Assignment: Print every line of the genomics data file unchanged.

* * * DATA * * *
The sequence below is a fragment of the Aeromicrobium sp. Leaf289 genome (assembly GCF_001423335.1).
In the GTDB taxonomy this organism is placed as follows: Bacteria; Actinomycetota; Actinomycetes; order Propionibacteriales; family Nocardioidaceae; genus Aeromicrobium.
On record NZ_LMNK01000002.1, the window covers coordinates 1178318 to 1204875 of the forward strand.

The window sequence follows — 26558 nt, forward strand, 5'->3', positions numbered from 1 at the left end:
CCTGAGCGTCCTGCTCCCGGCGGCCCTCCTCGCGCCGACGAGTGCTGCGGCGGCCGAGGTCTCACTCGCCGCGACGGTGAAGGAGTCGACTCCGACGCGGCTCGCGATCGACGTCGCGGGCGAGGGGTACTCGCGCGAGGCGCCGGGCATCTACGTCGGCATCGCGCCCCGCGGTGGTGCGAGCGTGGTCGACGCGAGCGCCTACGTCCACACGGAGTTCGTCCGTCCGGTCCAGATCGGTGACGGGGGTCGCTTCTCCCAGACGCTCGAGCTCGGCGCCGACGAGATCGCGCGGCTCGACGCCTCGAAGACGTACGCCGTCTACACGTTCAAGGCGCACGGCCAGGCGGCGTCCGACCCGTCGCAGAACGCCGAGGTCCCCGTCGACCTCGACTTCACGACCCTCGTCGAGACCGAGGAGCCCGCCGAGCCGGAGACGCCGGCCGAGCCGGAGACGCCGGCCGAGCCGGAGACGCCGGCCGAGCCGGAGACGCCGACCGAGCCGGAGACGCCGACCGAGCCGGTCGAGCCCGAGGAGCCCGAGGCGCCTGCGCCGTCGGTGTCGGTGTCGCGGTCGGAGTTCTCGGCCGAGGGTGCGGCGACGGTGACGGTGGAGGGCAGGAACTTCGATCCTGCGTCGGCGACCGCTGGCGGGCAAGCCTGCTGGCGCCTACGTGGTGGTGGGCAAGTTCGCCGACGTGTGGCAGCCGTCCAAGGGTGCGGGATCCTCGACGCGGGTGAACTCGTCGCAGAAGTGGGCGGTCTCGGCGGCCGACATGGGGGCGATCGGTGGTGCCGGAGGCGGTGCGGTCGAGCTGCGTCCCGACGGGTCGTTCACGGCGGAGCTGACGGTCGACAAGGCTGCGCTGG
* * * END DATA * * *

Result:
The sequence below is a fragment of the Aeromicrobium sp. Leaf289 genome (assembly GCF_001423335.1).
In the GTDB taxonomy this organism is placed as follows: Bacteria; Actinomycetota; Actinomycetes; order Propionibacteriales; family Nocardioidaceae; genus Aeromicrobium.
On record NZ_LMNK01000002.1, the window covers coordinates 1178318 to 1204875 of the forward strand.

The window sequence follows — 26558 nt, forward strand, 5'->3', positions numbered from 1 at the left end:
CCTGAGCGTCCTGCTCCCGGCGGCCCTCCTCGCGCCGACGAGTGCTGCGGCGGCCGAGGTCTCACTCGCCGCGACGGTGAAGGAGTCGACTCCGACGCGGCTCGCGATCGACGTCGCGGGCGAGGGGTACTCGCGCGAGGCGCCGGGCATCTACGTCGGCATCGCGCCCCGCGGTGGTGCGAGCGTGGTCGACGCGAGCGCCTACGTCCACACGGAGTTCGTCCGTCCGGTCCAGATCGGTGACGGGGGTCGCTTCTCCCAGACGCTCGAGCTCGGCGCCGACGAGATCGCGCGGCTCGACGCCTCGAAGACGTACGCCGTCTACACGTTCAAGGCGCACGGCCAGGCGGCGTCCGACCCGTCGCAGAACGCCGAGGTCCCCGTCGACCTCGACTTCACGACCCTCGTCGAGACCGAGGAGCCCGCCGAGCCGGAGACGCCGGCCGAGCCGGAGACGCCGGCCGAGCCGGAGACGCCGGCCGAGCCGGAGACGCCGACCGAGCCGGAGACGCCGACCGAGCCGGTCGAGCCCGAGGAGCCCGAGGCGCCTGCGCCGTCGGTGTCGGTGTCGCGGTCGGAGTTCTCGGCCGAGGGTGCGGCGACGGTGACGGTGGAGGGCAGGAACTTCGATCCTGCGTCGGCGACCGCTGGCGGGCAAGCCTGCTGGCGCCTACGTGGTGGTGGGCAAGTTCGCCGACGTGTGGCAGCCGTCCAAGGGTGCGGGATCCTCGACGCGGGTGAACTCGTCGCAGAAGTGGGCGGTCTCGGCGGCCGACATGGGGGCGATCGGTGGTGCCGGAGGCGGTGCGGTCGAGCTGCGTCCCGACGGGTCGTTCACGGCGGAGCTGACGGTCGACAAGGCTGCGCTGG